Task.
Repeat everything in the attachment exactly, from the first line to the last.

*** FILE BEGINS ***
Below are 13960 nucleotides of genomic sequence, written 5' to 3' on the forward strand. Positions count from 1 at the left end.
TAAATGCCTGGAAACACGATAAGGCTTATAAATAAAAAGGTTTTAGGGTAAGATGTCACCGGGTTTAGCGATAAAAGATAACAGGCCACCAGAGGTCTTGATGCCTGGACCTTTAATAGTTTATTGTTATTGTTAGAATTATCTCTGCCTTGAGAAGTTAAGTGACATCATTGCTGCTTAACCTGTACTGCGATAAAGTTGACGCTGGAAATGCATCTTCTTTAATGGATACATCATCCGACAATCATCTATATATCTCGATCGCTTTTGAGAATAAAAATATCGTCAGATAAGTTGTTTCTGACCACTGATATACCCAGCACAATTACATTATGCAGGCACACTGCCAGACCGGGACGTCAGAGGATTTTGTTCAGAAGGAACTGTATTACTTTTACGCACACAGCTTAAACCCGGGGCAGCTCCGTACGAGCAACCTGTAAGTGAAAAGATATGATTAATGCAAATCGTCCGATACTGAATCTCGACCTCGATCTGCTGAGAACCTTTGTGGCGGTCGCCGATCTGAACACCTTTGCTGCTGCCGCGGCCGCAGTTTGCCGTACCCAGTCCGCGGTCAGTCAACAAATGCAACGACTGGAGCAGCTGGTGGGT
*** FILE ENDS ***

Below are 13960 nucleotides of genomic sequence, written 5' to 3' on the forward strand. Positions count from 1 at the left end.
TAAATGCCTGGAAACACGATAAGGCTTATAAATAAAAAGGTTTTAGGGTAAGATGTCACCGGGTTTAGCGATAAAAGATAACAGGCCACCAGAGGTCTTGATGCCTGGACCTTTAATAGTTTATTGTTATTGTTAGAATTATCTCTGCCTTGAGAAGTTAAGTGACATCATTGCTGCTTAACCTGTACTGCGATAAAGTTGACGCTGGAAATGCATCTTCTTTAATGGATACATCATCCGACAATCATCTATATATCTCGATCGCTTTTGAGAATAAAAATATCGTCAGATAAGTTGTTTCTGACCACTGATATACCCAGCACAATTACATTATGCAGGCACACTGCCAGACCGGGACGTCAGAGGATTTTGTTCAGAAGGAACTGTATTACTTTTACGCACACAGCTTAAACCCGGGGCAGCTCCGTACGAGCAACCTGTAAGTGAAAAGATATGATTAATGCAAATCGTCCGATACTGAATCTCGACCTCGATCTGCTGAGAACCTTTGTGGCGGTCGCCGATCTGAACACCTTTGCTGCTGCCGCGGCCGCAGTTTGCCGTACCCAGTCCGCGGTCAGTCAACAAATGCAACGACTGGAGCAGCTGGTGGGT